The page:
Riyadh, Feb 23: Saudi Arabia has opened up the armed forces for Women. Following the order, the female recruits can now trade their abayas, that is a traditional Islamic dress worn by women in Arab countries, for military uniforms. According to the new order, women will now be recruited as soldiers, lance corporals, corporals, sergeants, and staff sergeants. The Saudi Arabia govt has also added some additional criteria for female applicants.
The move to induce women officers in the armed forces aims to increase the rights of women in the country. The plan to allow women in the armed forces was first announced in the year 2019. The female applicants are required to pass the admission procedures in accordance with the specified conditions. The female applicants are expected to have a clean record and must be medically fit for the service. They should age between 21 and 40 years old with a minimum height of 155 cm for the recruitment.
Further, the conditions state that the women should not be a govt employee, presently and are required to hold an independent national identity card. The woman candidate is required to have acquired at least high school education. However, the female applicants who are married to non-Saudi citizens will not be eligible for the recruitment.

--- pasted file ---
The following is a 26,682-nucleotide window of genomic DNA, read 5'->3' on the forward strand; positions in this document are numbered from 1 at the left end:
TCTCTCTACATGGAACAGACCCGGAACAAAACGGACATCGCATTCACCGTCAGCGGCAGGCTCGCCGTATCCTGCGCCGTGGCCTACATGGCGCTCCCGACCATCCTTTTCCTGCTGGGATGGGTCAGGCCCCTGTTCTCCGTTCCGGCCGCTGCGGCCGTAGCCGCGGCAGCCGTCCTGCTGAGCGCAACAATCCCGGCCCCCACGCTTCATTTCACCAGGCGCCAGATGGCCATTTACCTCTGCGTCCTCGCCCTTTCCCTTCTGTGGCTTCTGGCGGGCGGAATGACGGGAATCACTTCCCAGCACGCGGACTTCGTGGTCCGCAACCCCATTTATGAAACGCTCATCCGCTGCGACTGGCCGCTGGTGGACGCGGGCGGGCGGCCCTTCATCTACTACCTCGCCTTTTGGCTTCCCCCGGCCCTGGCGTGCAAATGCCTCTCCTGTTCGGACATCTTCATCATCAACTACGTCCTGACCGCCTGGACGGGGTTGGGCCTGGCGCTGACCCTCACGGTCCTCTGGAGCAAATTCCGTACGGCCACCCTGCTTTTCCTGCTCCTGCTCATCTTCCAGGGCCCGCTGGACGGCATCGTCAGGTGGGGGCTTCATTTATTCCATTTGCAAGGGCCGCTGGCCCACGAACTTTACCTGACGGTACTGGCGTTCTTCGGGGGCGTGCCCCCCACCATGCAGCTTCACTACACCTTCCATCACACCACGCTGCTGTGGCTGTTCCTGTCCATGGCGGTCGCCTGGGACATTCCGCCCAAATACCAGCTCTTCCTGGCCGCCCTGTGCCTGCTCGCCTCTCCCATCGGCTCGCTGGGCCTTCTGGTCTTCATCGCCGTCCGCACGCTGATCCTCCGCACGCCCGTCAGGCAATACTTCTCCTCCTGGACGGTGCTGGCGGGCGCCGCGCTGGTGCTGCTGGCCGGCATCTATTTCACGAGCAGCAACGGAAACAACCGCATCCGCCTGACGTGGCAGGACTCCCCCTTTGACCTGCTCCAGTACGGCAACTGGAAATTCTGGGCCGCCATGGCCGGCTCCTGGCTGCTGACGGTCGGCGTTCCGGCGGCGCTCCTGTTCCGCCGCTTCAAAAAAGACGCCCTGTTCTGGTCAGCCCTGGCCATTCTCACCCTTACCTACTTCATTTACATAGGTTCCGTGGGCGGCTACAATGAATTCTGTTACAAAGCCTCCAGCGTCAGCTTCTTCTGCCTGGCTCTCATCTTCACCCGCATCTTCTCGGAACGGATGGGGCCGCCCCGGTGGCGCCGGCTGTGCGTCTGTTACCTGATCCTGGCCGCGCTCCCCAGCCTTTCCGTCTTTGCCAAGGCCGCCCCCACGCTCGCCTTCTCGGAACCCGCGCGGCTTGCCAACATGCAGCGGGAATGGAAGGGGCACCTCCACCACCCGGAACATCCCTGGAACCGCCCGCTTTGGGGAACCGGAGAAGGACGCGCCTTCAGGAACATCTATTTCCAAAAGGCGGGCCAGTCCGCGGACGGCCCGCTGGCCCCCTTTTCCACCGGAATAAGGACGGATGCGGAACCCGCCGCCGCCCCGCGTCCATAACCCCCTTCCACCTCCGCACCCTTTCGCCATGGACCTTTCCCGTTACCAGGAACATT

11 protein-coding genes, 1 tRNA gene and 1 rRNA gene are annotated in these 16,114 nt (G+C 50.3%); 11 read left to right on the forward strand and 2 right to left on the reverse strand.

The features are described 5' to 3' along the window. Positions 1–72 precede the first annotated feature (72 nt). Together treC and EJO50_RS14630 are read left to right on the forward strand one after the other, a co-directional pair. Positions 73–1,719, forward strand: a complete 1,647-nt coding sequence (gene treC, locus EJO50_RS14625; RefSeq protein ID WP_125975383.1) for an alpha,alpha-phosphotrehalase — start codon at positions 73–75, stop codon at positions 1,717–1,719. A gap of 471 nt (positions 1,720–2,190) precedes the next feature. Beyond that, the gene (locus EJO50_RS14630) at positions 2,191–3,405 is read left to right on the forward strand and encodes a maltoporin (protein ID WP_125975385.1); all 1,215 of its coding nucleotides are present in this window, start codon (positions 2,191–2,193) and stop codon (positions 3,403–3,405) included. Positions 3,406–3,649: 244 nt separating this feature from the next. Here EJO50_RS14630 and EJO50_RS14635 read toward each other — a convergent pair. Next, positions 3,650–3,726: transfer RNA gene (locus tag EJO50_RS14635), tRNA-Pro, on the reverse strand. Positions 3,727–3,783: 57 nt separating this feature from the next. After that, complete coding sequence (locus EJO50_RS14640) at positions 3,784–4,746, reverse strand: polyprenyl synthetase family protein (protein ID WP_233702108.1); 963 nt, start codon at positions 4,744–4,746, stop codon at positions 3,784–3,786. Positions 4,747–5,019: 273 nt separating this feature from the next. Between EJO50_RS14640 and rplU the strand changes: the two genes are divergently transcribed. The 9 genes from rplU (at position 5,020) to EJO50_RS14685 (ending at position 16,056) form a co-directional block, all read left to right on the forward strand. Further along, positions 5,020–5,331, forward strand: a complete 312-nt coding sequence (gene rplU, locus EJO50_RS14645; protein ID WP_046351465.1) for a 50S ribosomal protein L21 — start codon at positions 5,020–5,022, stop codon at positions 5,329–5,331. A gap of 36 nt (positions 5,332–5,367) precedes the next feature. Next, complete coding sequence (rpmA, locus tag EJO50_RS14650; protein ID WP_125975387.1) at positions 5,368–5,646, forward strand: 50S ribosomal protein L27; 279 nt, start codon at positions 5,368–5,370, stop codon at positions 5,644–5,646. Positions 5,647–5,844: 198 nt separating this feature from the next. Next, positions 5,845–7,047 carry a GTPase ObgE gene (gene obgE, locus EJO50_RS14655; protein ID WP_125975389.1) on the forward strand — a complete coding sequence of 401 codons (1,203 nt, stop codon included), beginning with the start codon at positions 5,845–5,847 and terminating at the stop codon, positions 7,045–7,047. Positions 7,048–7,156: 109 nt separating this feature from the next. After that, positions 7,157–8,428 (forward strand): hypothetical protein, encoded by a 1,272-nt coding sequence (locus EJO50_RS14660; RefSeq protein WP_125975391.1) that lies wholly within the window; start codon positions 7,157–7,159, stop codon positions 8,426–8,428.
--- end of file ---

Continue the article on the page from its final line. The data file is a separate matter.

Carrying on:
Rights of the women in Saudi Arabia have been limited, as compared to the rights of women in many of its neighboring countries. There is a strict interpretation and application of the Islamic Sharia law in the country. However, in the year 2017, ever since the coronation of Mohammed bin Salman as the Crown Prince, he has been bringing a series of social reforms witnessing the women’s rights. In the year 2015, Saudi women were allowed to vote in elections and also to be appointed in the consultative assembly. In 2017, women were allowed to access the govt services like health and education as well as to drive. In 2019, women were given right to register the divorce and their marriage age was capped at and above 18 years. In the present year, it was decided that Saudi women can now be appointed as court judge.
According to the World Economic Forum’s 2016 Global Gender Gap Report, Saudi Arabia was ranked at 141 out of 144 countries with respect to gender parity. The United Nations Economic and Social Council (ECOSOC) had elected Saudi Arabia to the U.N. Commission on the Status of Women for 2018–2022, although the move was also widely criticized by the international community. As of 2019, women in Saudi Arabia just constituted 34.4 per cent of the native workforce in the country. In the recent times, they have started various campaign that resulted in the improvements to their status, including the one when the govt opens the armed forces for women.